MONTGOMERY, AL (WSFA) - With a possible gas tax increase on the minds of state leaders, cities and counties are trying to tap into that money.
In general, right now the pie is divided up three ways. The Alabama Department of Transportation gobbles up half. The remaining funds go mostly to the county with cities splitting just the last 10 percent.
But the League of Municipalities said they want to see this city/county share go to 50-50.
“As more and more citizens have moved into cities and into populated areas, we’ve had to widen roads, put more lanes into our city roads and we’ve had to upgrade those roads," said Greg Cochran, with the Alabama League of Municipalities.
Cochran said it is more expensive to put lanes in cities roads than in county roads. He said there are many inferior roads in cities.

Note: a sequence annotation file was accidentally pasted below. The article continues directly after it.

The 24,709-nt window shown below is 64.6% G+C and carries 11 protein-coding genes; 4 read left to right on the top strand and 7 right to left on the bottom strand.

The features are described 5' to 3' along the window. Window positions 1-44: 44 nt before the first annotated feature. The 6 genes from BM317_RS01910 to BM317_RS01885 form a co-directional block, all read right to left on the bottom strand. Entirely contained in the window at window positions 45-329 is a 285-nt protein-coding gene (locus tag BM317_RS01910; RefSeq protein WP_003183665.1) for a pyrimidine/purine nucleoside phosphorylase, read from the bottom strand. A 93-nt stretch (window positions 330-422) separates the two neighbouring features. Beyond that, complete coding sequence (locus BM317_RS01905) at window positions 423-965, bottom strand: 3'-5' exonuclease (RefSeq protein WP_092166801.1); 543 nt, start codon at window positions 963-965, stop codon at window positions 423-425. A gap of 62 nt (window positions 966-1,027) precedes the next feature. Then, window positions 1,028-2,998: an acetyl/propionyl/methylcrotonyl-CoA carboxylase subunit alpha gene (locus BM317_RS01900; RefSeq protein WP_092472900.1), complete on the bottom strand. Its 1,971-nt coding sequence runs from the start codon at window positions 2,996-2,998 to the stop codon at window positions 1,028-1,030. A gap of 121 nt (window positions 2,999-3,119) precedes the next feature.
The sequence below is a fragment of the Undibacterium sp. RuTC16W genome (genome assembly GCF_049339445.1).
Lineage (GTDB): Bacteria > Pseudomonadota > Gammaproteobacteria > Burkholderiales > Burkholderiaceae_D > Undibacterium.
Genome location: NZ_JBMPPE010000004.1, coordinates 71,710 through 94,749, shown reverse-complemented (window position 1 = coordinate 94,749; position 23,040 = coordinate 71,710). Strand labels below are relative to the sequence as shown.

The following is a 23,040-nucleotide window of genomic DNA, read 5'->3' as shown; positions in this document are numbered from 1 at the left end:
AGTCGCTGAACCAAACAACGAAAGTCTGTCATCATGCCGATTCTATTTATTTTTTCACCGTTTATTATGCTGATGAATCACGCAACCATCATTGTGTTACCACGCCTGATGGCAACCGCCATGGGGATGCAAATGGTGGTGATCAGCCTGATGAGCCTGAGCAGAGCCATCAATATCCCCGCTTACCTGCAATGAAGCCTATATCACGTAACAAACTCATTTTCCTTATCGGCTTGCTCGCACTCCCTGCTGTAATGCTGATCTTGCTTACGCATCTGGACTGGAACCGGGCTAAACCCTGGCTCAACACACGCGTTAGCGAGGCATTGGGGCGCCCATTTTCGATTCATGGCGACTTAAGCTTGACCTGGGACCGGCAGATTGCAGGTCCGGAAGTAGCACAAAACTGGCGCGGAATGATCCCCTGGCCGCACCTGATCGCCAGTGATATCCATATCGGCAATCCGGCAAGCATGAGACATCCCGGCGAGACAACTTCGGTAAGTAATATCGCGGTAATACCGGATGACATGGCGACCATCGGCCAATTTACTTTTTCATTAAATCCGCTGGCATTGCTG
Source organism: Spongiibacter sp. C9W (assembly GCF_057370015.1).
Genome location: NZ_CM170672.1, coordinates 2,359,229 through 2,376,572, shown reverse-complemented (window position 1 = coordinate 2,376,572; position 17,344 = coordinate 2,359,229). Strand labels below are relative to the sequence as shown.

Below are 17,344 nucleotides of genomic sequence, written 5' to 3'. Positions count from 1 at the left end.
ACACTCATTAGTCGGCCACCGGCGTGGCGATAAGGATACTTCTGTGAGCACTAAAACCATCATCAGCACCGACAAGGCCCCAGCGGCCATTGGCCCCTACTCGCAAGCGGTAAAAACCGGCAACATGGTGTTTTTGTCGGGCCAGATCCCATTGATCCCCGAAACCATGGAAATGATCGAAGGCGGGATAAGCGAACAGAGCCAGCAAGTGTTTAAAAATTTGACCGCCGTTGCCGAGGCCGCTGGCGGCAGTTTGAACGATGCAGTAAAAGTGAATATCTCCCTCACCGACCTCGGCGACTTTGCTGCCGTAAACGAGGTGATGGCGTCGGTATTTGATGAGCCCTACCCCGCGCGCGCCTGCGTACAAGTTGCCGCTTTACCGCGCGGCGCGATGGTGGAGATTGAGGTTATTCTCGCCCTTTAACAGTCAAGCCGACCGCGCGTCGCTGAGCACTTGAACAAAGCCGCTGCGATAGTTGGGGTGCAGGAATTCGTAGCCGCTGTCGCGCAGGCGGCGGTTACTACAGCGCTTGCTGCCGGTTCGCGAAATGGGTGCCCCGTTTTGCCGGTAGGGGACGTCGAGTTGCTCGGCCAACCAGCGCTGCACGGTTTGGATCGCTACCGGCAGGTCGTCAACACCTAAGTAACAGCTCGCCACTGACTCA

“Inferior roads are roads that haven’t been updated and up-kept in some time because the resources were just not there," Cochran said.
The Association of County Commissions of Alabama said counties also need a lot of this money.
“One of the important things to remember is even the smallest city in Alabama has the ability to raise the gasoline tax tonight if they wish," said Sonny Brasfield, with the association.
He said only about 10 county commissions can levy this type of tax.
“That means all of the citizens and all of the industries that rely on county roads and bridges, rely on the money from the state gasoline tax," he said.
And it’s up to lawmakers to divvy up the possible gas tax increase. Rep. Bill Poole said he may sponsor a gas tax bill. He said they are discussing how to distribute the money so all parts of the state benefit.
Tony Harris, a spokesperson with ALDOT, said the need for additional funding is critical.
“ALDOT has specific plans to address rural and urban congestion and economic development corridors that could be rapidly implemented based on the level of new funding passed by the legislature,” Harris said.